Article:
Leap of Faith
Standing on a tiny platform high in the air, I looked around, taking in the birds eye view. I peeked at the ground below, hesitated a little bit. Gathering my courage, I took a step off the Leap of Faith. Plummeting to the ground, I shrieked in exhilaration and terror, laughed with relief as the rope caught me and my feet touched solid ground.
I was twelve or thirteen and it was the first time I’d done the ropes course at summer camp. The Leap of Faith was the final challenge and it truly was a leap of faith. The only thing standing between you and the need for an ambulance was the rope and harness attached to you, and the belayer on the ground, controlling your fall. Depending on the belayer, you could step off and be gently lowered to the ground, or you could go on an exhilarating free fall, where, until the moment they stopped you, just feet from the ground, you thought it was entirely possible you would need that ambulance after all. Being in middle school, my thoughts were directed more towards proving to myself I could do it and less to the potential need for an ambulance.
Many summers later, I tackled the ropes course again, this time as a staff member in my early twenties. I had spent the summers in between those years happily dividing my time between the lake and arts and crafts, but was talked into trying the ropes course again.
(Lifeguarding at the lake, where I was much more likely to be found than at the ropes course)
I got up there, remembered the thrill of being high in the air, among the trees, but also was infinitely more aware of all the things that could go wrong than I had been the previous times I’d been up there. This time, I thought less about proving something to myself and more about that ambulance. Double checking my harness and caribiner, trying not to think about how far I was from the ground, I made my way through the course and found myself at the Leap of Faith.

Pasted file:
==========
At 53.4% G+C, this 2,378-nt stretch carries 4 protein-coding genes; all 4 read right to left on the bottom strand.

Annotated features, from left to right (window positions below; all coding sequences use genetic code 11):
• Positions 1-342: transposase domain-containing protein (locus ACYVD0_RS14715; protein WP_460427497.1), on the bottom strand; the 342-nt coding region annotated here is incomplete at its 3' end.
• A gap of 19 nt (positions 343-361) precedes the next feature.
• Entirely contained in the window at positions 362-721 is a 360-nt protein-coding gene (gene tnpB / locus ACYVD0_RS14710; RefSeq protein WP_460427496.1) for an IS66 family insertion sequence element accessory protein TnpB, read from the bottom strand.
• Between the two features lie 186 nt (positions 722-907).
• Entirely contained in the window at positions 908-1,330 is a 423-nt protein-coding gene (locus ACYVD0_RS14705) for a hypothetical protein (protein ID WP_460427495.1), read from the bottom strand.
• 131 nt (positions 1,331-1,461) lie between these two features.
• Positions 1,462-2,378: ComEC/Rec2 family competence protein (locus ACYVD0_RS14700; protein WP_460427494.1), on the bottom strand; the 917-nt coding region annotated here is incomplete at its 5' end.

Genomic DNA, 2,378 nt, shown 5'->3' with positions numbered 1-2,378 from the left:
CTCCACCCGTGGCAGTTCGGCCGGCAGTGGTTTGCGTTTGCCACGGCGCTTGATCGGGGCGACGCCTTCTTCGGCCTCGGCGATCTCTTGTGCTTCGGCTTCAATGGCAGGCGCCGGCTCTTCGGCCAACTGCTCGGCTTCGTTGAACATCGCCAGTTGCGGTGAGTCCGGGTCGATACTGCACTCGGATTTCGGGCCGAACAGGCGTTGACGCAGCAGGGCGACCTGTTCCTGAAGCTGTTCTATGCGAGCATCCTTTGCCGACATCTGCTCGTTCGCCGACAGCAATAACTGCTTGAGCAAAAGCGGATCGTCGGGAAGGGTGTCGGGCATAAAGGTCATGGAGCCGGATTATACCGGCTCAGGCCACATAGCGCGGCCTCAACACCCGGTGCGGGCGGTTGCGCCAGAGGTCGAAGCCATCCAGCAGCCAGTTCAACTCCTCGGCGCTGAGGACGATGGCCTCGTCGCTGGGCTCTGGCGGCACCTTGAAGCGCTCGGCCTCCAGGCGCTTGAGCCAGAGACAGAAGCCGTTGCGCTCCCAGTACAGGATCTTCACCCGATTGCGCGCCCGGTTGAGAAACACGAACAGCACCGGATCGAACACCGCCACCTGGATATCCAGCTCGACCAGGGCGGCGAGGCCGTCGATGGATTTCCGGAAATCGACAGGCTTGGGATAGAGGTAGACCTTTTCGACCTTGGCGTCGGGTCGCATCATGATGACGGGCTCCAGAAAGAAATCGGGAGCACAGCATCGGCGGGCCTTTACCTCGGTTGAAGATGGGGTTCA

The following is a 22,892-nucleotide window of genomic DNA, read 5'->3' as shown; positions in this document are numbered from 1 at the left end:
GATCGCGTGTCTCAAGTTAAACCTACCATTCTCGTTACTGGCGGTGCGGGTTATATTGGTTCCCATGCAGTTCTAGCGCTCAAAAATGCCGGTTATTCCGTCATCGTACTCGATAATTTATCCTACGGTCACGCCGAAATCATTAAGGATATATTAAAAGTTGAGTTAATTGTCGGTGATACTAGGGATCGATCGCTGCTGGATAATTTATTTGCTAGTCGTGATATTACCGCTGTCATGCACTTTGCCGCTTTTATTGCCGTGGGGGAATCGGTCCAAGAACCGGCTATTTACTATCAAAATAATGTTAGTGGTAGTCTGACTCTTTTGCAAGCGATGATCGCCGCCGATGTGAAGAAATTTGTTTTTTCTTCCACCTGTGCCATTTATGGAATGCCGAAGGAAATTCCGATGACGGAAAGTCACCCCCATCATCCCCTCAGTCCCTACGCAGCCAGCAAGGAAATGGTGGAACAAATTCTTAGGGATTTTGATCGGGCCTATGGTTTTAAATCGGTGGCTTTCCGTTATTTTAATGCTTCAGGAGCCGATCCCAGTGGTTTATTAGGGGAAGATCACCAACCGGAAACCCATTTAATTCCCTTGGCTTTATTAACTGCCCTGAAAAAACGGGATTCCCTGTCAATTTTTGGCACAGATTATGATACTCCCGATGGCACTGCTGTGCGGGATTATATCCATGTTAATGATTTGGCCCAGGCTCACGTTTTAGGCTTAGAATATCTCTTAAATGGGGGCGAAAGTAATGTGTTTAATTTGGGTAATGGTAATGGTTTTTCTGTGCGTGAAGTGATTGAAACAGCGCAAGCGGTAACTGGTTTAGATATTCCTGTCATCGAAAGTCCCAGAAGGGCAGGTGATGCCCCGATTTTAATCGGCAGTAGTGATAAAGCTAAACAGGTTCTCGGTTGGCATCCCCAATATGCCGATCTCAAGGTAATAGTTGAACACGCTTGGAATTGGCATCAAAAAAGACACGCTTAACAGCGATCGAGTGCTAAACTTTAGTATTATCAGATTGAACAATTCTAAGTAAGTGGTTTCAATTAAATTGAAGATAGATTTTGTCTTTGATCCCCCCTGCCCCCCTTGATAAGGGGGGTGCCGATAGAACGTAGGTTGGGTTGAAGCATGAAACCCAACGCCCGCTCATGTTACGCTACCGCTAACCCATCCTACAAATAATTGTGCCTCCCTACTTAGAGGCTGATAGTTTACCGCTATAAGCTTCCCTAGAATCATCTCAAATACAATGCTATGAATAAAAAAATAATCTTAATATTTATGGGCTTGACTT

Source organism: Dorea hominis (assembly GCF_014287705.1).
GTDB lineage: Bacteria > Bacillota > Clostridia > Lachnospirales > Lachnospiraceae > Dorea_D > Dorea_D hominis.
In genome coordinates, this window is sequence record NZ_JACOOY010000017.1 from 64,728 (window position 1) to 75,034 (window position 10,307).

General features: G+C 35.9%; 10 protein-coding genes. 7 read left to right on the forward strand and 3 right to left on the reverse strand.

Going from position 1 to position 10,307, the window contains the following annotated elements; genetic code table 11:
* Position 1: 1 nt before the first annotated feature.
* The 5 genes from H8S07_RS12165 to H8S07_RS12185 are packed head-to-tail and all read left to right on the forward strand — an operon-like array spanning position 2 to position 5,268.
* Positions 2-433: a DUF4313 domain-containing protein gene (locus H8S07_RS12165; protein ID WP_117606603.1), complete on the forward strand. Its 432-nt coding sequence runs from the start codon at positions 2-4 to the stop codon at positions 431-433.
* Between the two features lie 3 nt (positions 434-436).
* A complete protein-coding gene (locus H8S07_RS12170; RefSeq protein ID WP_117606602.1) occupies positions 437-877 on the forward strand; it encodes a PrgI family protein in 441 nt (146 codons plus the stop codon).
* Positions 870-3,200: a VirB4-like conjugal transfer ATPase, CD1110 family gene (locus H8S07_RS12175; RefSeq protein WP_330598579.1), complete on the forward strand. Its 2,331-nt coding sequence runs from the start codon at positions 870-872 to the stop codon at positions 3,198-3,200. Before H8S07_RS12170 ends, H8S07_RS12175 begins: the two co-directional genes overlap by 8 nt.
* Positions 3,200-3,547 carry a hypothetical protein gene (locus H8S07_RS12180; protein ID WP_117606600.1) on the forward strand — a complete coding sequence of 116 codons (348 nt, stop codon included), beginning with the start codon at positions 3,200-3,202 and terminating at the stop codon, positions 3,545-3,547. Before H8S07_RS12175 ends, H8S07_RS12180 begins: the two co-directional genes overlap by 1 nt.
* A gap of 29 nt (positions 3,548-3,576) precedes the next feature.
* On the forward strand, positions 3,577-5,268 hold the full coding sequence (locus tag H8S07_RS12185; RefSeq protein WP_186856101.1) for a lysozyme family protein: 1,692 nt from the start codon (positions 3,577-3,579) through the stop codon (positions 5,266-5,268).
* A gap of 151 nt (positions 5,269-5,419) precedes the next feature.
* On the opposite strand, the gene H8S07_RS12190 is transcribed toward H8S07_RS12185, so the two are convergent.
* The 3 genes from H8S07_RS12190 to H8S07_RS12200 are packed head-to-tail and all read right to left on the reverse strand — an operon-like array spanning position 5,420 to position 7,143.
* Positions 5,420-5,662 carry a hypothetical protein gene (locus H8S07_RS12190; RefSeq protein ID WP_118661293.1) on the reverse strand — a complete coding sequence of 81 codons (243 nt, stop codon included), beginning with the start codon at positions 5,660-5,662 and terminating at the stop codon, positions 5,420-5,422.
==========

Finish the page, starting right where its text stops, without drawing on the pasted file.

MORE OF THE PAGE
The person on the ground was one of the most experienced belayers at camp. I’d watched him guide the rope as others made the jump. I knew he was trustworthy and capable.
Despite that, I was terrified.
The thought of stepping off of the platform, being completely out of control of what happened next was paralyzing. I’d done this before, but that didn’t matter in the movement. I wiped away tears as I tried to gear up for the jump.
“You can do it, Laura! You’ve got this!” I heard from the ground below. A small crowd gathered below, older campers and staff members, shouting their encouragement.
I’m not sure how many minutes I stayed up there, frozen, but I knew I couldn’t stay up there all day. Finally, I took the step, and screamed as a familiar but long forgotten rush of exhilaration and terror swept through me, and then relief, as I slowed to a stop, well clear of the ground, before being lowered slowly to solid ground.
A leap of faith can be like that: paralyzing right before you make the choice to take it and then exhilarating once you’ve let go. Carefully laid plans and being in control sound nice in theory, but sometimes you need the wild abandon of taking a leap of faith, feeling the wind rush past you as you fall through the air.